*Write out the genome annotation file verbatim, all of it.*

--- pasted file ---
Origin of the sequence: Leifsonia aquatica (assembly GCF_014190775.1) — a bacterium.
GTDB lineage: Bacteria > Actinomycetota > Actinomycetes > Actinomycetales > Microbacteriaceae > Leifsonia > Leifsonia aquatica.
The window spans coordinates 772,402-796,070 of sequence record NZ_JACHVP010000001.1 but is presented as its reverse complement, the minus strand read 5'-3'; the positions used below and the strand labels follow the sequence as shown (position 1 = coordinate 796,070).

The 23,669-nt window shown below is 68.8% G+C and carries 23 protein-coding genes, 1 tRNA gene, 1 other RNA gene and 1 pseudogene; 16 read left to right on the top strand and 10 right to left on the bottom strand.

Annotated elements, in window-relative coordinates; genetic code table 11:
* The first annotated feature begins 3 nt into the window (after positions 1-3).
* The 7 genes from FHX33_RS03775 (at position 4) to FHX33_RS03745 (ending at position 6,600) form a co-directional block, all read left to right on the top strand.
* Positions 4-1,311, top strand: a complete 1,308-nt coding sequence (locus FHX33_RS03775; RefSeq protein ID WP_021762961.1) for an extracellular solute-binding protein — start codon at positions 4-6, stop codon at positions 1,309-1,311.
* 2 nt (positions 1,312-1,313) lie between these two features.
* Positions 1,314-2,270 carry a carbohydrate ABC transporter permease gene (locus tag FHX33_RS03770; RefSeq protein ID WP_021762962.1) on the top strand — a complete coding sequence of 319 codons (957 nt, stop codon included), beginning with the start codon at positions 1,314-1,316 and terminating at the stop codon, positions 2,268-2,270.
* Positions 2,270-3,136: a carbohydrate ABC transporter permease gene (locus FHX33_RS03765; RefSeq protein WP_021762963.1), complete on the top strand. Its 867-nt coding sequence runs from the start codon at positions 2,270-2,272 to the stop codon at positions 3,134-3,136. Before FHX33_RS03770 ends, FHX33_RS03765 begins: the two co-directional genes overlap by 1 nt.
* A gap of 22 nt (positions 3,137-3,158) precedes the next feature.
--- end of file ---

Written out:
Origin of the sequence: Leifsonia aquatica (assembly GCF_014190775.1) — a bacterium.
GTDB lineage: Bacteria > Actinomycetota > Actinomycetes > Actinomycetales > Microbacteriaceae > Leifsonia > Leifsonia aquatica.
The window spans coordinates 772,402-796,070 of sequence record NZ_JACHVP010000001.1 but is presented as its reverse complement, the minus strand read 5'-3'; the positions used below and the strand labels follow the sequence as shown (position 1 = coordinate 796,070).

The 23,669-nt window shown below is 68.8% G+C and carries 23 protein-coding genes, 1 tRNA gene, 1 other RNA gene and 1 pseudogene; 16 read left to right on the top strand and 10 right to left on the bottom strand.

Annotated elements, in window-relative coordinates; genetic code table 11:
* The first annotated feature begins 3 nt into the window (after positions 1-3).
* The 7 genes from FHX33_RS03775 (at position 4) to FHX33_RS03745 (ending at position 6,600) form a co-directional block, all read left to right on the top strand.
* Positions 4-1,311, top strand: a complete 1,308-nt coding sequence (locus FHX33_RS03775; RefSeq protein ID WP_021762961.1) for an extracellular solute-binding protein — start codon at positions 4-6, stop codon at positions 1,309-1,311.
* 2 nt (positions 1,312-1,313) lie between these two features.
* Positions 1,314-2,270 carry a carbohydrate ABC transporter permease gene (locus tag FHX33_RS03770; RefSeq protein ID WP_021762962.1) on the top strand — a complete coding sequence of 319 codons (957 nt, stop codon included), beginning with the start codon at positions 1,314-1,316 and terminating at the stop codon, positions 2,268-2,270.
* Positions 2,270-3,136: a carbohydrate ABC transporter permease gene (locus FHX33_RS03765; RefSeq protein WP_021762963.1), complete on the top strand. Its 867-nt coding sequence runs from the start codon at positions 2,270-2,272 to the stop codon at positions 3,134-3,136. Before FHX33_RS03770 ends, FHX33_RS03765 begins: the two co-directional genes overlap by 1 nt.
* A gap of 22 nt (positions 3,137-3,158) precedes the next feature.